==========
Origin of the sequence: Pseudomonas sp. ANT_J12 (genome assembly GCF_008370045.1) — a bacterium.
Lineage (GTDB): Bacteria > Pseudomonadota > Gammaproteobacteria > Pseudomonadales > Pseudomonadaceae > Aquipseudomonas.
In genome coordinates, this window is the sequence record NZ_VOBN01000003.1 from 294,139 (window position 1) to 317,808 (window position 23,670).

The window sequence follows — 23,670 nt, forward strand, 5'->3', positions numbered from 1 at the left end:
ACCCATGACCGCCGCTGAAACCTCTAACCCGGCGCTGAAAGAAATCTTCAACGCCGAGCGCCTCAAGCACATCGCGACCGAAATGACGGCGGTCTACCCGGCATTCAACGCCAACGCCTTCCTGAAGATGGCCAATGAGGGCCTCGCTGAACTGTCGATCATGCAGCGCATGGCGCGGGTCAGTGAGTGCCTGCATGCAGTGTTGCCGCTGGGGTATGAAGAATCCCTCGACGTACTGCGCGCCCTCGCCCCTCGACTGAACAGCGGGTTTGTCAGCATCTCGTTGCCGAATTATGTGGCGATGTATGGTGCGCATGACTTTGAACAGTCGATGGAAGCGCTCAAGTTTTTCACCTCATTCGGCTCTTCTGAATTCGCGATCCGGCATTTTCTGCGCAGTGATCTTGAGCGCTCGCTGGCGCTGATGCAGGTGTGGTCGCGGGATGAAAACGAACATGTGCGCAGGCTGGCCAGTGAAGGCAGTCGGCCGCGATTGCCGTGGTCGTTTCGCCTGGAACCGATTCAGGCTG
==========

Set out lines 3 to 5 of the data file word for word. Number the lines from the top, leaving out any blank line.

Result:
In genome coordinates, this window is the sequence record NZ_VOBN01000003.1 from 294,139 (window position 1) to 317,808 (window position 23,670).

The window sequence follows — 23,670 nt, forward strand, 5'->3', positions numbered from 1 at the left end:
ACCCATGACCGCCGCTGAAACCTCTAACCCGGCGCTGAAAGAAATCTTCAACGCCGAGCGCCTCAAGCACATCGCGACCGAAATGACGGCGGTCTACCCGGCATTCAACGCCAACGCCTTCCTGAAGATGGCCAATGAGGGCCTCGCTGAACTGTCGATCATGCAGCGCATGGCGCGGGTCAGTGAGTGCCTGCATGCAGTGTTGCCGCTGGGGTATGAAGAATCCCTCGACGTACTGCGCGCCCTCGCCCCTCGACTGAACAGCGGGTTTGTCAGCATCTCGTTGCCGAATTATGTGGCGATGTATGGTGCGCATGACTTTGAACAGTCGATGGAAGCGCTCAAGTTTTTCACCTCATTCGGCTCTTCTGAATTCGCGATCCGGCATTTTCTGCGCAGTGATCTTGAGCGCTCGCTGGCGCTGATGCAGGTGTGGTCGCGGGATGAAAACGAACATGTGCGCAGGCTGGCCAGTGAAGGCAGTCGGCCGCGATTGCCGTGGTCGTTTCGCCTGGAACCGATTCAGGCTG